Renters Together MHK, a local housing advocacy group, met Tuesday evening at the First Congregational Church on Poyntz Avenue to discuss strategies on how to make rental properties safer and more affordable for tenants in Manhattan.
Kansas State students, members of the K-State Student Governing Association and Manhattan community members were in attendance at the meeting as part of Renters Together.
Jonathan Cole, senior in mechanical engineering, led the meeting and encouraged everyone to voice their views.
The meeting began with a debrief led by Rachel Shivers, community member and property renter in Manhattan, concerning events from the past two weeks. Shivers focused on a City Commission meeting and the town hall hosted by SGA on March 28.
“One of the main focuses right now is meeting with city commissioners and [working] on getting a rental inspections policy in place,” Shivers said. “It was two weeks ago tonight where there was a City Commission meeting where a proposal was brought forth to implement an inspections policy.”
Shivers said there were many sources of support for the policy, including community members, renters and K-State students.
All members agreed the presentation at the meeting was effective and that city commissioners were interested in the issue at hand, that being renters’ rights and implementing a rental inspection policy. Shivers said the current system is insufficient.
“We should continue to work toward fixing the issues with rental housing,” Shivers said.
Cole added that Renters Together needs three or more commissioners on its side to make a difference.
Brandon Irwin, local renter and community organizer with the Flint Hills Wellness Coalition, said Renters Together most likely has two commitments. City commissioners Jarred McKeen and Linda Morris seemed to side with the group during the last meeting, with two more seemingly on the way: Mayor Mike Dodson and mayor pro tempore Usha Reddi.
“We seemed to get two others,” Irwin said. “Mike and Usha.”
Irwin presented a diagram that depicted the influence of groups advocating for renters’ rights and the amounts of influence they have. On the sheet, landlords are depicted as having a lot of influence with city commissioners about rental policies, while Renters Together, students and other advocates typically have less power.
However, there is a chance that Renters Together made an impact at the last City Commission meeting. Shivers said Reddi made a statement at the meeting that she thinks incremental changes are the main way to change the policies currently in place.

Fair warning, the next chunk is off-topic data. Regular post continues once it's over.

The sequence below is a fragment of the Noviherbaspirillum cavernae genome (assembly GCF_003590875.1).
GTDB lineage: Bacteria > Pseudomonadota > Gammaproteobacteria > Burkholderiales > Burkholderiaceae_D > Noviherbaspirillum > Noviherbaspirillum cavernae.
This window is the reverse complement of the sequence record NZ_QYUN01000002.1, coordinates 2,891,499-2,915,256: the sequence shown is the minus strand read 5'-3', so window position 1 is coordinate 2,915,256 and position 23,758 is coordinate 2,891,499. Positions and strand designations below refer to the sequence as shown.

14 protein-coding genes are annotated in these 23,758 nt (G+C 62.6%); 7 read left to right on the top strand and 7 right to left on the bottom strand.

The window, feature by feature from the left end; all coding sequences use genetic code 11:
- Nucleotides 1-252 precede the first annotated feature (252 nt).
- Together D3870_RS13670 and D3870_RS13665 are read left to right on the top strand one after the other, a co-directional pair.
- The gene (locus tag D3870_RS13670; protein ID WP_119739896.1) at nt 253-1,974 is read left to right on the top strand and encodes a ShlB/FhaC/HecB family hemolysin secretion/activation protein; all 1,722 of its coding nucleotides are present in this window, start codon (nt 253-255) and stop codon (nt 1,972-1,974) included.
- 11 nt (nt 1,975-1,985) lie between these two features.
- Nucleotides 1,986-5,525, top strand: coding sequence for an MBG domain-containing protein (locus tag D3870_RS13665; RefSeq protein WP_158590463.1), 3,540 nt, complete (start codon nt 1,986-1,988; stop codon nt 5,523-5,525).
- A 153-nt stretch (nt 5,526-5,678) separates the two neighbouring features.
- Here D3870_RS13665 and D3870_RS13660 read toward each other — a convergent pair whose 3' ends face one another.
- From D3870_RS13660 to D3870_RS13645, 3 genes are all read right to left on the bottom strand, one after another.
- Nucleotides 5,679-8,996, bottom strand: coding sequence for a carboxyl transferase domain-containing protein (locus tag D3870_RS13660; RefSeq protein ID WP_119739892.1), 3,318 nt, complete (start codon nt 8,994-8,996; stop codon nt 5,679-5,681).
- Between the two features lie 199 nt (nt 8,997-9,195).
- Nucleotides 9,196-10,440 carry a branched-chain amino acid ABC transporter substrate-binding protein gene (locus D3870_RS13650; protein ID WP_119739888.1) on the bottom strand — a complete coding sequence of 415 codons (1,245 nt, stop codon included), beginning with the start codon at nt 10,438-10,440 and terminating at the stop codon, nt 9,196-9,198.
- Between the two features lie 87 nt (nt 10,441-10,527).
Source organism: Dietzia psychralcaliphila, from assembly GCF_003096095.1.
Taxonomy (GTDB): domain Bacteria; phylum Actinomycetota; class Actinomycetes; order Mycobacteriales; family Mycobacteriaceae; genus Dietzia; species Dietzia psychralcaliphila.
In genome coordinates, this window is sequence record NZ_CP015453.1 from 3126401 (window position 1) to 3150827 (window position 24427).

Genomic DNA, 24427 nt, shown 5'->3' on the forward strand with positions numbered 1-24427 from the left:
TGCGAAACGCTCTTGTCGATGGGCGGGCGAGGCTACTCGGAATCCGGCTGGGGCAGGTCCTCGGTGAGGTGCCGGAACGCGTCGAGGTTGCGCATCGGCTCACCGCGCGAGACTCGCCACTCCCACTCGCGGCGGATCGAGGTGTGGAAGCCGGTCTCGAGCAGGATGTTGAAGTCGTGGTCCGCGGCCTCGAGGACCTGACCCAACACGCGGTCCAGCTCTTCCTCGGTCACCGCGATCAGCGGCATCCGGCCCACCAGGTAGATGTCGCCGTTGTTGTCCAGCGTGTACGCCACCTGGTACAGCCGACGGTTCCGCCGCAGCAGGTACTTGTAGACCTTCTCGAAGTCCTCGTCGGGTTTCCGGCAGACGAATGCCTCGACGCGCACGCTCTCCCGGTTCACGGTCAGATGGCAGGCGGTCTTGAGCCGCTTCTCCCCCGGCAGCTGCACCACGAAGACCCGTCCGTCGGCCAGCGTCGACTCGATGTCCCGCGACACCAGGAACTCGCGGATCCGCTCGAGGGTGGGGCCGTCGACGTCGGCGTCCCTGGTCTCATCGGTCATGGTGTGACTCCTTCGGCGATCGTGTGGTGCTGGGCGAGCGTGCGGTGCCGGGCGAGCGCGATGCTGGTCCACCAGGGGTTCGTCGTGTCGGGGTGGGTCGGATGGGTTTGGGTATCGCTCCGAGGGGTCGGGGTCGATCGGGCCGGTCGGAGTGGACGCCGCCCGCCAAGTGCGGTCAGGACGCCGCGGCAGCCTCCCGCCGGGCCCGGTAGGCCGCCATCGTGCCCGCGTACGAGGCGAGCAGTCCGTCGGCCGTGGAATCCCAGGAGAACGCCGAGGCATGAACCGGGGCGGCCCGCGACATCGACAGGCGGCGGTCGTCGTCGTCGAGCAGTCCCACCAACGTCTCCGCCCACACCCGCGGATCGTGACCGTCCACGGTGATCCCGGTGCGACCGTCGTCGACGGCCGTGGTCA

Irwin said Reddi seems to be straddling the line when it comes to rental issues.
“There are two options for her indecisiveness,” Irwin said. “Reddi wants the program to be stronger, but also thinks it might hurt her candidacy. That isn’t compatible with one another.”
Corbin Sedlacek, junior in management and accounting, added that some renters and city leaders might put the pressure on K-State to help improve housing options for students.
“Mike seems to want K-State to step up and improve the education component of things to help students,” Sedlacek said.
Another event hosted by Renters Together was an SGA town hall on March 28. Three city commissioners — Reddi, Morris and McKee — spoke to students about their concerns related to rental properties and inspections.
“We hosted a town hall with city commissioners, and it was a good opportunity for SGA,” said Hayley Spellman, student senator and senior in political science and communication studies. “We had nearly 100 people attend. It was good for them to learn about these issues and be heard.”
Shivers added that she was also pleased by the town hall.
“I was proud of the Renters Together members in general for this event,” Shivers said.
After discussing the events of the past week, Renters Together then worked on setting goals and preparing their next steps.
The group settled on a general long term goal of achieving safe and affordable housing that is renter-friendly, along with a short term goal of convincing commissioners that this is a large issue in the community that needs focused on.
Renters Together also listed allies with their group, such as SGA and the K-State administration.
“[The administration’s] focus is on strategic enrollment, which is whatever gets more students in easier and quicker,” Sedlacek said.
Renters Together was concerned that K-State’s Housing and Dining Services would take precedent with the university over renters’ rights.
Irwin said for the campaign to gain more leverage in the community, it would need strategic messages.
Cole related this to food insecurity among college students. When students are faced with eating or paying rent, they typically choose to pay rent and worry about meals later.
“Rent eats first,” Cole said.
Renters Together will meet again at 5:30 p.m. on April 23 at the First Congregational Church to discuss further strategies.